Josephine Cochran appeals from an order of the Superior Court of Fulton County granting summary judgment to Mother's Small Loan Company (Mother's).
On July 6, 1967, Jimmy L. Cochran executed a promissory note and deed to secure debt on certain real property in favor of the Citizens & Southern Bank (C&S). when the Cochrans were divorced on November 14, 1973, this property was awarded to appellant who claims that she was unaware that the property was mortgaged. On November 19, 1974, Mother's purchased the note and security deed from C&S. Approximately seven months later, Mother's demanded full payment of the outstanding loan balance from appellant or it would institute foreclosure proceedings. Appellant filed a motion for a new trial on the divorce action. This motion was denied on August 21, 1974. In December, 1974, she filed a complaint against Jimmy L. Cochran asking that the order denying her a new trial be set aside because she did not receive notice of the August 21 order and prayed that Jimmy L. Cochran be required to pay the loans and taxes on the property. No order granting or denying her request to set aside the August 21 order appears in the record. On September 19, 1975, appellant filed a motion to add Mother's as a party. This motion was subsequently granted and appellant then amended her complaint alleging a conspiracy between Jimmy L. Cochran and the officers, agents and employees of Mother's to deprive her of this property. Mother's made a motion for summary judgment which was granted. Held:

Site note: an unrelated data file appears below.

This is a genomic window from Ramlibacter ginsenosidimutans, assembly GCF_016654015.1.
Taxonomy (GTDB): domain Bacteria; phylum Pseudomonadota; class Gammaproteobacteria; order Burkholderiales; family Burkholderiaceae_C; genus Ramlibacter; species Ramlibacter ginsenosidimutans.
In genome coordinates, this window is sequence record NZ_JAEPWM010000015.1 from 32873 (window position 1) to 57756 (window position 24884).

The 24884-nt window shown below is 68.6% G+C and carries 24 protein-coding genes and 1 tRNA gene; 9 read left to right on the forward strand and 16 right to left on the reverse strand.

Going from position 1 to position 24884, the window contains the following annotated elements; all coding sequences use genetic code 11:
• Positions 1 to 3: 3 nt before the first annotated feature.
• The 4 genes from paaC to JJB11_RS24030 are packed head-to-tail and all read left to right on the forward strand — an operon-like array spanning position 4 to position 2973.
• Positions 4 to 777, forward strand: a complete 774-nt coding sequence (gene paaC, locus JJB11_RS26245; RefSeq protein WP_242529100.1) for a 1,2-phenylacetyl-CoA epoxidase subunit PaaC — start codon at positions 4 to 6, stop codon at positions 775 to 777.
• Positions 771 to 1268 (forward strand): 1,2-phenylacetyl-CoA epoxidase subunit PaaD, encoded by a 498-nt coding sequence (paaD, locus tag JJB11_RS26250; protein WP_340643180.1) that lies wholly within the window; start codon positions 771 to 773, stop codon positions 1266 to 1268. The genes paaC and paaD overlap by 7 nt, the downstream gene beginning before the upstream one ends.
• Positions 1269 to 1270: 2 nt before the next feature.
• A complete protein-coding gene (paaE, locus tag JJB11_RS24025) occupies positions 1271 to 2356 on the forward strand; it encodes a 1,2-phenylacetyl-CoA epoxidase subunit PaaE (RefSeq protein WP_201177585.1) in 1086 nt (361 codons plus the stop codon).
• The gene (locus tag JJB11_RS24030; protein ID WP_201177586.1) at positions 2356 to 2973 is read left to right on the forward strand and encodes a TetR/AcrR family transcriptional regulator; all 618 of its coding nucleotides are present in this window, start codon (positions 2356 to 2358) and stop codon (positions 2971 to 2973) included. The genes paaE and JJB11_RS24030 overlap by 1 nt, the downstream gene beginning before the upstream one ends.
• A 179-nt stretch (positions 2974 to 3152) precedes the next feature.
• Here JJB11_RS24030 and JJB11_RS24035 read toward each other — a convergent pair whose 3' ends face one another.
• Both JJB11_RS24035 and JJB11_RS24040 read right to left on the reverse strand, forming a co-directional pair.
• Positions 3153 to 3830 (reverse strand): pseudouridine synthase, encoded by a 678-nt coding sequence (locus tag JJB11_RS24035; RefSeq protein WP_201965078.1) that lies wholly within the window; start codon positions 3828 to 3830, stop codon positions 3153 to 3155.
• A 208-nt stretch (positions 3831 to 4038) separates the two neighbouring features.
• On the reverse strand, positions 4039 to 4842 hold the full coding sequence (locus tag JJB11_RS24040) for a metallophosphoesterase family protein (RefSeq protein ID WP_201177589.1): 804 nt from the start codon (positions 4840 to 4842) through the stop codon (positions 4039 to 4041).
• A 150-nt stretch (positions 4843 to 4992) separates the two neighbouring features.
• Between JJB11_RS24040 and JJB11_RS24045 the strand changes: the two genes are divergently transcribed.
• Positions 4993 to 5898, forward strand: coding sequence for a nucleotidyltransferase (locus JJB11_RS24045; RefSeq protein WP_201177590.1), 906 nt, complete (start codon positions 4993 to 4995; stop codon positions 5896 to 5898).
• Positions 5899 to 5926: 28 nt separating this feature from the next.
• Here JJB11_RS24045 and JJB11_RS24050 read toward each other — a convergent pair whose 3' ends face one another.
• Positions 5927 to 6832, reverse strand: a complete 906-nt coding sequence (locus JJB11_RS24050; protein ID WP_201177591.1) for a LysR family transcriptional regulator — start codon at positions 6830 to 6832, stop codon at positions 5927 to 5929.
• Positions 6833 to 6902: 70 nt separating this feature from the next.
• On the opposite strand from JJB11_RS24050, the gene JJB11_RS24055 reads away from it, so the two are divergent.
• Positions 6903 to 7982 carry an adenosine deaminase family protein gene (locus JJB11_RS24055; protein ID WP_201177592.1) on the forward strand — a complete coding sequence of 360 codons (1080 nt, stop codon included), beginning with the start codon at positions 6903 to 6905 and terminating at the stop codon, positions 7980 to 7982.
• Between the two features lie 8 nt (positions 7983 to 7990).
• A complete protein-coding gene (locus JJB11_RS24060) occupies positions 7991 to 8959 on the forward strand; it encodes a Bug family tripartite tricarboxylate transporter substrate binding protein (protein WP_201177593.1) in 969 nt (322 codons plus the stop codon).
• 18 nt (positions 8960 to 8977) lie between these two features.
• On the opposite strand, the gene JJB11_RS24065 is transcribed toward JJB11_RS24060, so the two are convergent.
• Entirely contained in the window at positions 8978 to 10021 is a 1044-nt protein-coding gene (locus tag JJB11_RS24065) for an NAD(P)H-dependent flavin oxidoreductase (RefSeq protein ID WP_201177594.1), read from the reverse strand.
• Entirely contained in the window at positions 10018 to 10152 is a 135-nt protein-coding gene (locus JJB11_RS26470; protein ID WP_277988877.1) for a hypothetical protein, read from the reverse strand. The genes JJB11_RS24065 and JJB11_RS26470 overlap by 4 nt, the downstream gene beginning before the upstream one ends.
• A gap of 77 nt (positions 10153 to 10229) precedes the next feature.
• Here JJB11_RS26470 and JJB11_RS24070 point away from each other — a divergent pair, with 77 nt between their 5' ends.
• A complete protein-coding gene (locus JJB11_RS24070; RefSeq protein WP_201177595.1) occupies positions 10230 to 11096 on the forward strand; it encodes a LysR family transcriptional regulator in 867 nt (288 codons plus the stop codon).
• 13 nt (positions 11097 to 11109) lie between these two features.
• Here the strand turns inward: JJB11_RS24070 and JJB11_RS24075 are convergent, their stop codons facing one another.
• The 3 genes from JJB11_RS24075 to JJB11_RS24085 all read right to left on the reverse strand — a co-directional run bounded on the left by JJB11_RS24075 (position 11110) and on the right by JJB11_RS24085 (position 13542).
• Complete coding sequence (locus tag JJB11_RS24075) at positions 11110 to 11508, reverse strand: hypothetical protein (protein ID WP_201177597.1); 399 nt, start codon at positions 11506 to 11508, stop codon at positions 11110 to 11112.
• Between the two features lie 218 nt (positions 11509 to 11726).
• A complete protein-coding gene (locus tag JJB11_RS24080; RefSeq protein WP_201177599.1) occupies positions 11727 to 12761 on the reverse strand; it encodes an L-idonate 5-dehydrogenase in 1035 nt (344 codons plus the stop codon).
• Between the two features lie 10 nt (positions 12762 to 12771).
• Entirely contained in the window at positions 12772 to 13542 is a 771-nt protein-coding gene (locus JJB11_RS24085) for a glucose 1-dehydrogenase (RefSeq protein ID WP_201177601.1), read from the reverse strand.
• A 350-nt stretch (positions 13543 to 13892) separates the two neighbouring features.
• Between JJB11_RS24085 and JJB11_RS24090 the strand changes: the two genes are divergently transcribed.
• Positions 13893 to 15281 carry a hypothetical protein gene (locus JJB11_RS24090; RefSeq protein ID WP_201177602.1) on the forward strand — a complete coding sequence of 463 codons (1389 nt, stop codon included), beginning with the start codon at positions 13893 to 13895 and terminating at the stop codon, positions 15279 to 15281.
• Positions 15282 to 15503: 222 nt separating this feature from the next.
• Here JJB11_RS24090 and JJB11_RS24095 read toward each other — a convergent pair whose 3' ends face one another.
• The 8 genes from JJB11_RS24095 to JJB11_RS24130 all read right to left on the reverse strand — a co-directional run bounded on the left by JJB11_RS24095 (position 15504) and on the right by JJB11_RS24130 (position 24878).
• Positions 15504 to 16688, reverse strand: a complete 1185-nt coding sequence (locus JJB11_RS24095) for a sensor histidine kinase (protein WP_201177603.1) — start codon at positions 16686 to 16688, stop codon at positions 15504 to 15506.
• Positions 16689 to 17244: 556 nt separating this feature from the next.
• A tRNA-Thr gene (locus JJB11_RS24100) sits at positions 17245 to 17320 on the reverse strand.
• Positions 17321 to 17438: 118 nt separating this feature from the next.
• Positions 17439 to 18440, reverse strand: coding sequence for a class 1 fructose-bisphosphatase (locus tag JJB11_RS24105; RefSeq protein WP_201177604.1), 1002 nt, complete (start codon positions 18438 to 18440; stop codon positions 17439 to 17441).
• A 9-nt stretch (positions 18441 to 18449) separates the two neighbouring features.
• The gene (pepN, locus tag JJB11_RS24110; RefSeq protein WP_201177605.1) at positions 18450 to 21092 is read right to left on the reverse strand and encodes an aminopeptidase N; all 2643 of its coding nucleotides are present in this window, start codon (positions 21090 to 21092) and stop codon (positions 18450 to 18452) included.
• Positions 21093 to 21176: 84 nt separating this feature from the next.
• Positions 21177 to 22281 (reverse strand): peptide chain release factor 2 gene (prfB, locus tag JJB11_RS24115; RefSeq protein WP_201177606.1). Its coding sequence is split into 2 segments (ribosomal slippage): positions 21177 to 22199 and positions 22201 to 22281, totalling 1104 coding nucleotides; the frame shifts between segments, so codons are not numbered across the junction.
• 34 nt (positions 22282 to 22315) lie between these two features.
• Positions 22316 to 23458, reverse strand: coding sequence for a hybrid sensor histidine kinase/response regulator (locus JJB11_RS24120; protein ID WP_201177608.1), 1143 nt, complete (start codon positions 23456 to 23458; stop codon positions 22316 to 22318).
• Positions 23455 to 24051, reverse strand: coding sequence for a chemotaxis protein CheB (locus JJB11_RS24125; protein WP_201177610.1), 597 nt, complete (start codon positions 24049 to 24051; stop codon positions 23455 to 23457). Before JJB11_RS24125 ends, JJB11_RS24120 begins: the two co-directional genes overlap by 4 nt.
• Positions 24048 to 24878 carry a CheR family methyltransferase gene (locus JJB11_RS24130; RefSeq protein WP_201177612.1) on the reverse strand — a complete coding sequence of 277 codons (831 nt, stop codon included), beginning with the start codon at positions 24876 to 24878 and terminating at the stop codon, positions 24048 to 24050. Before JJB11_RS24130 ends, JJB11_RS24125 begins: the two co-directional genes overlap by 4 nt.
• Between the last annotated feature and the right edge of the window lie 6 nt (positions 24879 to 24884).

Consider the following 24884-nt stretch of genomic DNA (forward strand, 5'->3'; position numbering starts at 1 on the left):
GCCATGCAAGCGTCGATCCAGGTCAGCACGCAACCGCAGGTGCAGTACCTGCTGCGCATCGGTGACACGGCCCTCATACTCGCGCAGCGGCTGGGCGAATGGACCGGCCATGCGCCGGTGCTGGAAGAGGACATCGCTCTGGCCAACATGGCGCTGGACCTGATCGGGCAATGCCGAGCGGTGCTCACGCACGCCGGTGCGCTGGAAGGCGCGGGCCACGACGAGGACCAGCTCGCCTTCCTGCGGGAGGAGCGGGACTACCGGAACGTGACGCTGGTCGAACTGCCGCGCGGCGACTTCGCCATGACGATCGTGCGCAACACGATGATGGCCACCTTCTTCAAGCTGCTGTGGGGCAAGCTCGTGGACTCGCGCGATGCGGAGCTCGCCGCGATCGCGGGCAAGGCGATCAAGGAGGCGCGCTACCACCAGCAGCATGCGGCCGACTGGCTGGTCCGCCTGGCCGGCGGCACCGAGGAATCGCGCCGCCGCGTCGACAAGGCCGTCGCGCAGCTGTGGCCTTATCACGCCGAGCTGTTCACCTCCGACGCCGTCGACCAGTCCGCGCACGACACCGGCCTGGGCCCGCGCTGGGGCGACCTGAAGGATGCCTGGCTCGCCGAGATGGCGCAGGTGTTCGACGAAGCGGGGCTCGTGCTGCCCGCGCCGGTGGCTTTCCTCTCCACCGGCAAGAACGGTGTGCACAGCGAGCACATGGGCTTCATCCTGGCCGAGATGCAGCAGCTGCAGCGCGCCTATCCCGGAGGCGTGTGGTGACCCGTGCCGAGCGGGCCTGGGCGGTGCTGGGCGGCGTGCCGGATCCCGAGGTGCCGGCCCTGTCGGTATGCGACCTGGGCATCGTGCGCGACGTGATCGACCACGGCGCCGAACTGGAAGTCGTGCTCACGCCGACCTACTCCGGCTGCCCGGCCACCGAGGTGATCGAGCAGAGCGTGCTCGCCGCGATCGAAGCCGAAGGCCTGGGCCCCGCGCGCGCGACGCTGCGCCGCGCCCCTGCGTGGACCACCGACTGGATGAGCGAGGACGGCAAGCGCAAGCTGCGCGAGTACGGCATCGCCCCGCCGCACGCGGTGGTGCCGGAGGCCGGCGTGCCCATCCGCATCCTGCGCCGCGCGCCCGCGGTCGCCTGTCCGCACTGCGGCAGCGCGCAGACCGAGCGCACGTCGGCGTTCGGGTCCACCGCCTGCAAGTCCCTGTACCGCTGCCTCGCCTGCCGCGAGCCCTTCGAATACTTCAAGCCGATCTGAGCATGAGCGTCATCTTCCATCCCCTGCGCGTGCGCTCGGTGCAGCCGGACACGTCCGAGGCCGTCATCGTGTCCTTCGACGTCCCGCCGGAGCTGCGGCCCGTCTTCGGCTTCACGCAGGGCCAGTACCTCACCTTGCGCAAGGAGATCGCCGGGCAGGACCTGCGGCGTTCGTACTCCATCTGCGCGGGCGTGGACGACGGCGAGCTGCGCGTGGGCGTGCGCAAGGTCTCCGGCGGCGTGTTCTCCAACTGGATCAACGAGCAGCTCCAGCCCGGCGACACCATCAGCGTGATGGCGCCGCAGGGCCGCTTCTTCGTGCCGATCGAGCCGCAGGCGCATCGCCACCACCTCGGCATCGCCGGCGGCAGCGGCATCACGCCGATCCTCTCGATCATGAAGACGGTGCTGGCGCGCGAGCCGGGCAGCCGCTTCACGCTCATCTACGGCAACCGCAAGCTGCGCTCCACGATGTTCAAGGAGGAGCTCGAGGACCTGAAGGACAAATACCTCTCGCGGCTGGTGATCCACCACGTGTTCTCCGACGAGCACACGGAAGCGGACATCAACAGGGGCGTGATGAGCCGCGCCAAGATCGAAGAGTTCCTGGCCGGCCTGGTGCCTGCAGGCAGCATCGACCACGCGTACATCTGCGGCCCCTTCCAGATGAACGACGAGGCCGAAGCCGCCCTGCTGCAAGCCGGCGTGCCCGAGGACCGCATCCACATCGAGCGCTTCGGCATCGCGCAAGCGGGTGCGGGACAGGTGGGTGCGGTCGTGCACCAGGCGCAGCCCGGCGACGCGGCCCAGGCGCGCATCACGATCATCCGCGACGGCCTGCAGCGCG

The affidavit of the assistant banking officer of C&S indicates that appellant had constructive notice that the property was mortgaged because the deed to secure debt was recorded. Therefore, the defense of lack of notice is not available to appellant. See Tomkus v. Parker, 236 Ga. 478 (224 SE2d 353)
. However, appellant alleges a conspiracy to deprive her of her property and on a motion for summary judgment ". . . all doubts are to be resolved against the movant . . . and the moving party's papers are carefully scrutinized, while the opposing party's papers, if any, are treated with considerable indulgence. Colonial Stores v. Turner, 117 Ga. App. 331 (160 SE2d 672)
." Ham v. Ham, 230 Ga. 43
, 45 (195 SE2d 429
). In paragraph 5 of Mother's answer to appellant's amended complaint, appellee admits the allegations contained in paragraphs four, five, six, seven, eight, nine, ten, eleven and twelve. Although appellee specifically denies a conspiracy in his answer, the admissions to paragraphs nine through twelve are sufficient to raise a jury question as to whether a conspiracy did in fact exist.
Stanley H. Nylen, for appellees.